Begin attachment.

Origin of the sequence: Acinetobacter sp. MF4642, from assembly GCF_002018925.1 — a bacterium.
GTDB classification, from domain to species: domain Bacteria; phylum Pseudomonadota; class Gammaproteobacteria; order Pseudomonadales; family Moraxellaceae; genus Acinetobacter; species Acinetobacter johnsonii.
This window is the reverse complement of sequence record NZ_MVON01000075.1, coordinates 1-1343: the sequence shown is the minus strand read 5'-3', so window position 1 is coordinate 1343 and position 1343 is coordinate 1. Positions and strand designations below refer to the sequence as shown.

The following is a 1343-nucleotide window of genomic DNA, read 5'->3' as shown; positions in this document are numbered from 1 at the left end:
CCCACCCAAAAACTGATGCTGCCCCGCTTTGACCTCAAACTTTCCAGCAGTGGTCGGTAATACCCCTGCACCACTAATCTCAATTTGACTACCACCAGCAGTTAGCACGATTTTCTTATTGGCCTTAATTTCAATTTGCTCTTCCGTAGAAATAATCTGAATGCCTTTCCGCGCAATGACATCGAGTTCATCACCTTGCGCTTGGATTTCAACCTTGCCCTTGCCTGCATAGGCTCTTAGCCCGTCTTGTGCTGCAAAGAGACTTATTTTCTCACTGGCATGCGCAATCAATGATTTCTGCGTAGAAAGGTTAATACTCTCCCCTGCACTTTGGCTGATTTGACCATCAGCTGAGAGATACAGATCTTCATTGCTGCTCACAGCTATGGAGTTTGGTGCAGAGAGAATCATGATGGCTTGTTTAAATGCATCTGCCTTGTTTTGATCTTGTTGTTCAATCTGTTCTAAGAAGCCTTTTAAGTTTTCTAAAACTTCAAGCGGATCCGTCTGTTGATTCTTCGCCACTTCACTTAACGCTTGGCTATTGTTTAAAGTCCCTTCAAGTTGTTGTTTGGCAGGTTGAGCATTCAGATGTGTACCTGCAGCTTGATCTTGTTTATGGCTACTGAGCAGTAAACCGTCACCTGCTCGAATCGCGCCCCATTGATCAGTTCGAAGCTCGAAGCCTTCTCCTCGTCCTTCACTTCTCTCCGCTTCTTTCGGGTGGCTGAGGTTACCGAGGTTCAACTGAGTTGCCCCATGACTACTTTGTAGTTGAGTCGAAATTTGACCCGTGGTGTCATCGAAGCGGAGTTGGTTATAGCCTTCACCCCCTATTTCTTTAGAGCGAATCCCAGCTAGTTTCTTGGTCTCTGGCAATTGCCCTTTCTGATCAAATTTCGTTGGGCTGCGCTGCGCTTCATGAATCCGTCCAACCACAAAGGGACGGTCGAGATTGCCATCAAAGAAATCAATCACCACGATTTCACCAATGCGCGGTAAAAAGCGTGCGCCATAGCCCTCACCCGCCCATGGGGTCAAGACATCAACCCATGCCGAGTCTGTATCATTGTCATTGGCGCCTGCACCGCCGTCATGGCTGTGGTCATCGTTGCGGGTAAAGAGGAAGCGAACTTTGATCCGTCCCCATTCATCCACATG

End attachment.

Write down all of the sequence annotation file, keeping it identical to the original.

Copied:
Origin of the sequence: Acinetobacter sp. MF4642, from assembly GCF_002018925.1 — a bacterium.
GTDB classification, from domain to species: domain Bacteria; phylum Pseudomonadota; class Gammaproteobacteria; order Pseudomonadales; family Moraxellaceae; genus Acinetobacter; species Acinetobacter johnsonii.
This window is the reverse complement of sequence record NZ_MVON01000075.1, coordinates 1-1343: the sequence shown is the minus strand read 5'-3', so window position 1 is coordinate 1343 and position 1343 is coordinate 1. Positions and strand designations below refer to the sequence as shown.

The following is a 1343-nucleotide window of genomic DNA, read 5'->3' as shown; positions in this document are numbered from 1 at the left end:
CCCACCCAAAAACTGATGCTGCCCCGCTTTGACCTCAAACTTTCCAGCAGTGGTCGGTAATACCCCTGCACCACTAATCTCAATTTGACTACCACCAGCAGTTAGCACGATTTTCTTATTGGCCTTAATTTCAATTTGCTCTTCCGTAGAAATAATCTGAATGCCTTTCCGCGCAATGACATCGAGTTCATCACCTTGCGCTTGGATTTCAACCTTGCCCTTGCCTGCATAGGCTCTTAGCCCGTCTTGTGCTGCAAAGAGACTTATTTTCTCACTGGCATGCGCAATCAATGATTTCTGCGTAGAAAGGTTAATACTCTCCCCTGCACTTTGGCTGATTTGACCATCAGCTGAGAGATACAGATCTTCATTGCTGCTCACAGCTATGGAGTTTGGTGCAGAGAGAATCATGATGGCTTGTTTAAATGCATCTGCCTTGTTTTGATCTTGTTGTTCAATCTGTTCTAAGAAGCCTTTTAAGTTTTCTAAAACTTCAAGCGGATCCGTCTGTTGATTCTTCGCCACTTCACTTAACGCTTGGCTATTGTTTAAAGTCCCTTCAAGTTGTTGTTTGGCAGGTTGAGCATTCAGATGTGTACCTGCAGCTTGATCTTGTTTATGGCTACTGAGCAGTAAACCGTCACCTGCTCGAATCGCGCCCCATTGATCAGTTCGAAGCTCGAAGCCTTCTCCTCGTCCTTCACTTCTCTCCGCTTCTTTCGGGTGGCTGAGGTTACCGAGGTTCAACTGAGTTGCCCCATGACTACTTTGTAGTTGAGTCGAAATTTGACCCGTGGTGTCATCGAAGCGGAGTTGGTTATAGCCTTCACCCCCTATTTCTTTAGAGCGAATCCCAGCTAGTTTCTTGGTCTCTGGCAATTGCCCTTTCTGATCAAATTTCGTTGGGCTGCGCTGCGCTTCATGAATCCGTCCAACCACAAAGGGACGGTCGAGATTGCCATCAAAGAAATCAATCACCACGATTTCACCAATGCGCGGTAAAAAGCGTGCGCCATAGCCCTCACCCGCCCATGGGGTCAAGACATCAACCCATGCCGAGTCTGTATCATTGTCATTGGCGCCTGCACCGCCGTCATGGCTGTGGTCATCGTTGCGGGTAAAGAGGAAGCGAACTTTGATCCGTCCCCATTCATCCACATG